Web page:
Vladimir Ilyich Lenin
Влади́мир Ильи́ч Ленин
Lenin in July 1920. Photo by Pavel Zhukov.
|Chairman of the Council of People's Commissars of the Soviet Union|
30 December 1922 – 21 January 1924
|Preceded by||Office established|
|Succeeded by||Alexei Rykov|
|Chairman of the Council of People's Commissars of the Russian SFSR|
8 November 1917 – 21 January 1924
|Preceded by||Office established|
|Succeeded by||Alexei Rykov|
Vladimir Ilyich Ulyanov
22 April 1870
Simbirsk, Russian Empire
|Died||21 January 1924 (aged 53)|
Gorki, Moscow Governorate, Russian SFSR, Soviet Union
|Resting place||Lenin's Mausoleum, Moscow, Russian Federation|
|League of Struggle for the Emancipation of the Working Class (1895–1898)|
Nadezhda Krupskaya (m. 1898–1924)
|Alma mater||Saint Petersburg Imperial University|
Central institution membership
Military offices held
Vladimir Ilyich Ulyanov, better known as Lenin (help·info) (22 April 1870 – 21 January 1924) was a Russian lawyer, revolutionary, the leader of the Bolshevik party and of the October Revolution. He was the first leader of the USSR and the government that took over Russia in 1917. Lenin's ideas became known as Leninism.
Early life[change | change source]
Lenin was born on 22 April 1870 in the town of Simbirsk in the Russian Empire. His mother was a schoolteacher and his father was an education official (technically, his father's job made him and his family noblemen).
Lenin began studying politics in high school. Lenin was good in school and learned the Latin and Greek languages. In 1887, he was thrown out of Kazan State University because he protested against the Tsar who was the king of the Russian Empire. He continued to read books and study ideas by himself, and in 1891 he got a license to become a lawyer.
In the same year that Lenin was expelled from University, his brother Alexander was hanged for his part in a bomb plot to kill Tsar Alexander III, and their sister Anna was sent to Tatarstan. This made Lenin furious, and he promised to get revenge for his brother's death.
Before the revolution[change | change source]
While he studied law in St. Petersburg he learned about the writings of Karl Marx and Friedrich Engels, who were both philosophers from Germany. Karl Marx's thoughts were called Marxism. To talk or write about Marxism positively was illegal in Russia, and Lenin was arrested for that and sent to prison in Siberia. This punishment was harsh because Siberia is known for being very cold and isolated, and almost impossible to escape.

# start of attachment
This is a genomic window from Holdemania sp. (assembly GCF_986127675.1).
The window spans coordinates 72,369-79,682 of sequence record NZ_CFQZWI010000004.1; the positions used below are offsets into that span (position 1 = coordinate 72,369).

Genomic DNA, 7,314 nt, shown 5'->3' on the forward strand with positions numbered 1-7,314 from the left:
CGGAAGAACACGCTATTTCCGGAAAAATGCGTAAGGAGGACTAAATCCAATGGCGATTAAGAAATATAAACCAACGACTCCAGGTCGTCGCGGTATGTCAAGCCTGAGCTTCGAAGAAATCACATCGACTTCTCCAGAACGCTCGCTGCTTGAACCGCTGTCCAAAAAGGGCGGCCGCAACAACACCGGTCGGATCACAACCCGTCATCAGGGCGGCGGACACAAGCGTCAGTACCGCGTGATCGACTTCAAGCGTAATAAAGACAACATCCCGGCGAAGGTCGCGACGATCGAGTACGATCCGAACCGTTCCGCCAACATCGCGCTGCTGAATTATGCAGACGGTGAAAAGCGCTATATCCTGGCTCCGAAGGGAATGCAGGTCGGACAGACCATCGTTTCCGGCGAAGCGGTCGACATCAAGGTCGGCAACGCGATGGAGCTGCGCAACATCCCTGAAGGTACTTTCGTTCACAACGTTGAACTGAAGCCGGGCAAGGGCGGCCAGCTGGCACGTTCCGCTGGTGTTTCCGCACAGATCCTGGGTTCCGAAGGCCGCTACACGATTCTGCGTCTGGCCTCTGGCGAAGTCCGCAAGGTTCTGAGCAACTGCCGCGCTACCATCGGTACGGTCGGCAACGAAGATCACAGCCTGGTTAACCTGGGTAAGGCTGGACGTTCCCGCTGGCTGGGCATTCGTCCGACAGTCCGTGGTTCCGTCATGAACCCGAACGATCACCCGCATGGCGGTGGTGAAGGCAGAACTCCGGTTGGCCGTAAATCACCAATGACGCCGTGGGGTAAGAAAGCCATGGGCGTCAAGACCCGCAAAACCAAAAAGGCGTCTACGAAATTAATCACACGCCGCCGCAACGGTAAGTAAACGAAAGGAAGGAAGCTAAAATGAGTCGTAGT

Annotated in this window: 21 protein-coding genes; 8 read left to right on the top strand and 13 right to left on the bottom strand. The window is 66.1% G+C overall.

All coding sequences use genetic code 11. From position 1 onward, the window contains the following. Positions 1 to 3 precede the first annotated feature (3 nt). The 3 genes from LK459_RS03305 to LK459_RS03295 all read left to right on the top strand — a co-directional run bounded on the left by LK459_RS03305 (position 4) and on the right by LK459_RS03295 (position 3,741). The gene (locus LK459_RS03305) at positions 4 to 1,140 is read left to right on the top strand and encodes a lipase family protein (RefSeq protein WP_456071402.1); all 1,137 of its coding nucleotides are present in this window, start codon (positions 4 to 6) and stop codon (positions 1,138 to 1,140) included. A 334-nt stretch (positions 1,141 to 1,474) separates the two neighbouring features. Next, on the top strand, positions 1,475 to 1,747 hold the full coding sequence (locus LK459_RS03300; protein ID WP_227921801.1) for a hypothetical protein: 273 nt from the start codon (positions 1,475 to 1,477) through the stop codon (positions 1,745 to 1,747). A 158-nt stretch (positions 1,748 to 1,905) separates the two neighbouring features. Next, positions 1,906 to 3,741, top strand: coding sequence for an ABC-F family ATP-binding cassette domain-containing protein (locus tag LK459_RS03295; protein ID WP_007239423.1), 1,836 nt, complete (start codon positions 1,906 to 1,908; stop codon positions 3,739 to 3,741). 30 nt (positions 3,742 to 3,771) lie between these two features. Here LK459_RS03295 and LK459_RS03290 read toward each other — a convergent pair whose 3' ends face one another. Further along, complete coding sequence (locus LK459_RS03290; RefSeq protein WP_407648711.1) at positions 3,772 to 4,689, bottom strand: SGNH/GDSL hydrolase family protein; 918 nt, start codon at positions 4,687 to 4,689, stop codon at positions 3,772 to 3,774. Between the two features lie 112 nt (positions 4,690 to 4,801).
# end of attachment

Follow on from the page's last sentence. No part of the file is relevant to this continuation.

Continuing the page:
In July 1898, when he was still in Siberia, Lenin married Nadezhda Krupskaya. In 1899 he wrote a book he called The Development of Capitalism in Russia. In 1900, Lenin was set free from prison and allowed to go back home. He then traveled around Europe. He began to publish a Marxist newspaper called Iskra, the Russian word for "spark" or "lightning". He also became an important member of the Russian Social Democratic Labour Party, or RSDLP.
In 1903, Lenin had a major argument with another leader of the party, Julius Martov, which divided the party in two. Lenin wanted to establish socialism right away, rather than establishing capitalism first and then making the transition to socialism. Martov disagreed, he wanted to cling to the Classical Marxist idea that in order to achieve socialism, you must go through capitalism first. People who agreed with Martov were called Mensheviks (meaning "the minority"). The people who agreed with Lenin were called Bolsheviks ("the majority").
In 1907 he traveled around Europe again, and visited many socialist meetings and events. During World War I he lived in big European cities like London, Paris and Geneva. At the beginning of the war, a big left-wing meeting called the Second International included the Bolsheviks. The meeting shut down when a lot of the groups argued whether or not to support the war. Lenin and the Bolsheviks were one of only a few groups who were against the war because of their Marxist ideas.